Another thing I’m curious about is we’ve only seen 2 episodes, and the third episode might be change point for this, but there seems to be a lack of strategy and a lot of reactionary stance as far as the story. Is there going to be a strategy developed to derail or trap these kidnappers?
GREGORY: Yes. It actually becomes much more [strategized]. It’s reactionary all the way through in a sense that there’s a mystery that she’s trying to solve. It never becomes “Death Wish” where she’s going around trying to kill everybody that took her kid. It remains a mystery, but it becomes much more active in the sense of her sort of taking the reins. In fact at the end of Episode 3 Becca gets a piece of information that really leads her somewhere in the mystery and she becomes much more active in chasing down the kidnappers.
It seems like that would be something vital for her — to stop just chasing the kidnappers and find a way to trap them.
GREGORY: Exactly. But I think there’s an emotional shift she has to make. She has to sort of realize that. Giancarlo sort of said it to her in the second episode, “You have to stop thinking like a mom, and you have to start thinking like you’re looking for another missing asset. That’s the only way you’re going to find him.” I think it takes Becca awhile for her to really get to that point. But once she does, her search becomes more practical.
Is there something you can share about going to all these different European cities? Is it just a chase kind of thing, or is there actual meaning behind each city?
GREGORY: There is. Through the flashbacks you start to see that all these cities tie in with Becca’s past. There are things that might have happened with her that led to this kidnapping in the present. So the cities become a part of that. We tried to make it so that while we are going around to all these different places, it’s not just a travel log. We really wanted it to have a feel as to why we were in all these different places. That each stop we made had a story reason for being there as opposed to just being there.
Thus are the cities a clue in and of themselves?
GREGORY: Yeah, in some ways. Especially further down in the show. Obviously Becca went to Rome because that’s where her son was and the trail led to Paris. But as the show starts to go on, Becca has more concrete reasons for each place that she goes.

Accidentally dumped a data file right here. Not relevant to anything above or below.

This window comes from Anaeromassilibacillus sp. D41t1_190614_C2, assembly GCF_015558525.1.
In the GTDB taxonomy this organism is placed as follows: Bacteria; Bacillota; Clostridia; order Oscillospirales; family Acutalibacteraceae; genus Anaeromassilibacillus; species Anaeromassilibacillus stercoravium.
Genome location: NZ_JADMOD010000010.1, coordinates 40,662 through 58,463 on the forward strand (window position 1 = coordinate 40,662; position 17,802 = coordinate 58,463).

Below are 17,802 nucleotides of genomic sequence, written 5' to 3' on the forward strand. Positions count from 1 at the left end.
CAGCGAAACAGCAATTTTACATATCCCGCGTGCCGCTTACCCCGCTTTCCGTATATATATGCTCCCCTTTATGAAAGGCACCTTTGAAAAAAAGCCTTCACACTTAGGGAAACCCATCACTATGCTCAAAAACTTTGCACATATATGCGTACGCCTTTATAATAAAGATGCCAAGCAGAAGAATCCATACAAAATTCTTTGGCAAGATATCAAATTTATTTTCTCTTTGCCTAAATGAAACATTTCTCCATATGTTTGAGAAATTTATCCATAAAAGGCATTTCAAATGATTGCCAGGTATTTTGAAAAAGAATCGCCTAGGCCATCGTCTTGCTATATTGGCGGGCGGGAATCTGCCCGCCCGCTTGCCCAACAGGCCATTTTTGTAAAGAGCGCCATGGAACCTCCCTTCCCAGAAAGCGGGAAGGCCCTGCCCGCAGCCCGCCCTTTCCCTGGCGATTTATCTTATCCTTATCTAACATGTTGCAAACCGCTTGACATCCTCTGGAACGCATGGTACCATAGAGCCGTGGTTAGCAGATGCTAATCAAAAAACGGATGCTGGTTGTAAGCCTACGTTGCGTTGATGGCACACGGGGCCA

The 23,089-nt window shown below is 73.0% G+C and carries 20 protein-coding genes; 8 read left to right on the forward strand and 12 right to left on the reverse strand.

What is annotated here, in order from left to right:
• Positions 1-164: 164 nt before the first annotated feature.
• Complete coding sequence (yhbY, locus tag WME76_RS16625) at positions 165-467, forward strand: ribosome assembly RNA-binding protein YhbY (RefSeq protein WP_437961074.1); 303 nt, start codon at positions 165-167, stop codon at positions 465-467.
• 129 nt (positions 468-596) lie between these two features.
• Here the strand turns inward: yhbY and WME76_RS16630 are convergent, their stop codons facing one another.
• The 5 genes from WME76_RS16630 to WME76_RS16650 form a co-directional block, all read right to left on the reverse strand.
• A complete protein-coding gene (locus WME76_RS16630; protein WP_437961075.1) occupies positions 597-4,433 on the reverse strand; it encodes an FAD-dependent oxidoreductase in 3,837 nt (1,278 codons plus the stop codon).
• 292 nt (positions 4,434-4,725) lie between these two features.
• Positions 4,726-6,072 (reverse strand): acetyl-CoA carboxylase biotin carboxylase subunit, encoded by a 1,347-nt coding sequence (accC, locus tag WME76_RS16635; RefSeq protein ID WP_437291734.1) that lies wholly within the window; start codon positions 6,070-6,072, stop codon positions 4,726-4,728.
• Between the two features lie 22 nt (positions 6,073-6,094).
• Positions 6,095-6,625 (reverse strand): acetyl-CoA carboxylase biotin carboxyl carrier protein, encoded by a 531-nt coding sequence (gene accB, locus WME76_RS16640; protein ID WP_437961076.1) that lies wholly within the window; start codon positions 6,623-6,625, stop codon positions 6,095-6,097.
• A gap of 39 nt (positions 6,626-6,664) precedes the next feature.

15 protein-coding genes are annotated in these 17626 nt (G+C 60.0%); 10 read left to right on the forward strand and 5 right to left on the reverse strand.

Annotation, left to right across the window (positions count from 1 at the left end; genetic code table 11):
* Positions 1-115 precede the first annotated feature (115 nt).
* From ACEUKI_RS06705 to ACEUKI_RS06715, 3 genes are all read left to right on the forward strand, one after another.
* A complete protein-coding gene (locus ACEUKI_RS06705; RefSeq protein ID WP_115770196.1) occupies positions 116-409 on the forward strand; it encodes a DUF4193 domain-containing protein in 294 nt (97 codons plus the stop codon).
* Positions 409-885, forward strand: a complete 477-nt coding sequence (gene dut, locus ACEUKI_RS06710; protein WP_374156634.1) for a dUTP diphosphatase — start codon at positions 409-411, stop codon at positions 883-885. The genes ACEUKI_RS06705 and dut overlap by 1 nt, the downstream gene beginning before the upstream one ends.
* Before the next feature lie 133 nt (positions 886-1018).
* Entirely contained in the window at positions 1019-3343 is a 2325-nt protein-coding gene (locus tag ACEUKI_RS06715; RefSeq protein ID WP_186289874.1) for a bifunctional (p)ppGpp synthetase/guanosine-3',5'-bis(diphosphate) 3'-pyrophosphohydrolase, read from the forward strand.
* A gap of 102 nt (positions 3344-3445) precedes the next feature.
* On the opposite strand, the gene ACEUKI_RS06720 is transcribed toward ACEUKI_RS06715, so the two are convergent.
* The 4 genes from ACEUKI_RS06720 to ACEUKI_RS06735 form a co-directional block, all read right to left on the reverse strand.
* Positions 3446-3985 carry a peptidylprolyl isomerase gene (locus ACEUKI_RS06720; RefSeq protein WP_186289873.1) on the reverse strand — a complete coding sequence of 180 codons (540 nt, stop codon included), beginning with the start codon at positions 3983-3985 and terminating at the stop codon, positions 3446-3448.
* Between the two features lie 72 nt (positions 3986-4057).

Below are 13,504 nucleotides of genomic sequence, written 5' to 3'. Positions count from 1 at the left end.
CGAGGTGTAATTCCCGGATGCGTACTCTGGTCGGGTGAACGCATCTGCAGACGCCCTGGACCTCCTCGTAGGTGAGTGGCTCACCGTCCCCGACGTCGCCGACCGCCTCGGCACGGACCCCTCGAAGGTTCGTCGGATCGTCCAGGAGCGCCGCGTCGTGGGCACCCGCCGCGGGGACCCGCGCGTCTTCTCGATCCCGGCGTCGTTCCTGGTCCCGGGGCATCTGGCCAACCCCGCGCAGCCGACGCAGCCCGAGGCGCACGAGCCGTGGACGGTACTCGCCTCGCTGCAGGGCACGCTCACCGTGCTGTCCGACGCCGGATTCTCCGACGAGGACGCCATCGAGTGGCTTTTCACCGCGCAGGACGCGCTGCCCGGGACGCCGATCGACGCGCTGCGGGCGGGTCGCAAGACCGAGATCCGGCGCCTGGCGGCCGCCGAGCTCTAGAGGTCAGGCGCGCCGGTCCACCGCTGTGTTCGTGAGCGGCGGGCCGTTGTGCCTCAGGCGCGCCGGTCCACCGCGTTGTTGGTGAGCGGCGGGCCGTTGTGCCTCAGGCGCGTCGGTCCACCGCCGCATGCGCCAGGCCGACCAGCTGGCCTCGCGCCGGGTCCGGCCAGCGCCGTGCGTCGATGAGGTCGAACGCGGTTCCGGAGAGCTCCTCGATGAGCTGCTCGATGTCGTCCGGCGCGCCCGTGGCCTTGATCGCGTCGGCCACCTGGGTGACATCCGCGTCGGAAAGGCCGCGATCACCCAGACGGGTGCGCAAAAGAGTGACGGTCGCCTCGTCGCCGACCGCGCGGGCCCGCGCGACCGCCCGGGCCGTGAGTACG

Will the 10-year gap be explained if all these are things that are arising out of her past?
GREGORY: Definitely. We’ll explain all that. I’d love to say. Obviously I can’t answer all these questions, but by the end of this season, all your questions will be answered. It’s not one of those shows where you’ll get to the end and go, “Oh god, I don’t know anymore now than I did before.”
That’s hopeful! Maybe you could tease a little bit about what’s coming up for the next couple of episodes, “Ice Queen” and “Tell Me No Lies.”
GREGORY: I can tell you that in “Ice Queen” — one of the cool things about “Ice Queen” is that it’s an episode where we start to follow Michael’s story, rather than just following Becca’s. So we actually find out in Episode 3 — well, we don’t know exactly where he is — but you see where he is, we see whose got him, and we see what he’s going through on a daily basis as he tries to figure out all this too. So that’s one of the coolest things about it. And I can tell you that in Episode 4 there is a major, major twist, which will sort of turning everything on its head that you think you might have figured out already.
We love those actually!
GREGORY: But I can’t tell you what that is. [Laughter]
So what would you say are like little clues or visual things that people should pay attention to as they watch these episodes?
GREGORY: I would say pay attention to everything. Because we hide things in there that you may not even realize until you see it the second time or after the fact and you’ll realize that’s why that was in there. But there’s little clues as to who has him and why in every single episode — and they’re not even always things that Becca sees until later. But they are always there. I think it’s one of those shows where you need to pay attention. I hate to say that about a TV show, but it’s true.
With the tantalizing prospect of finding out what is really going on and what big twist lies ahead, be sure to tune in for MISSING on Thursday nights at 8:00 p.m. on ABC.
Where to find this article: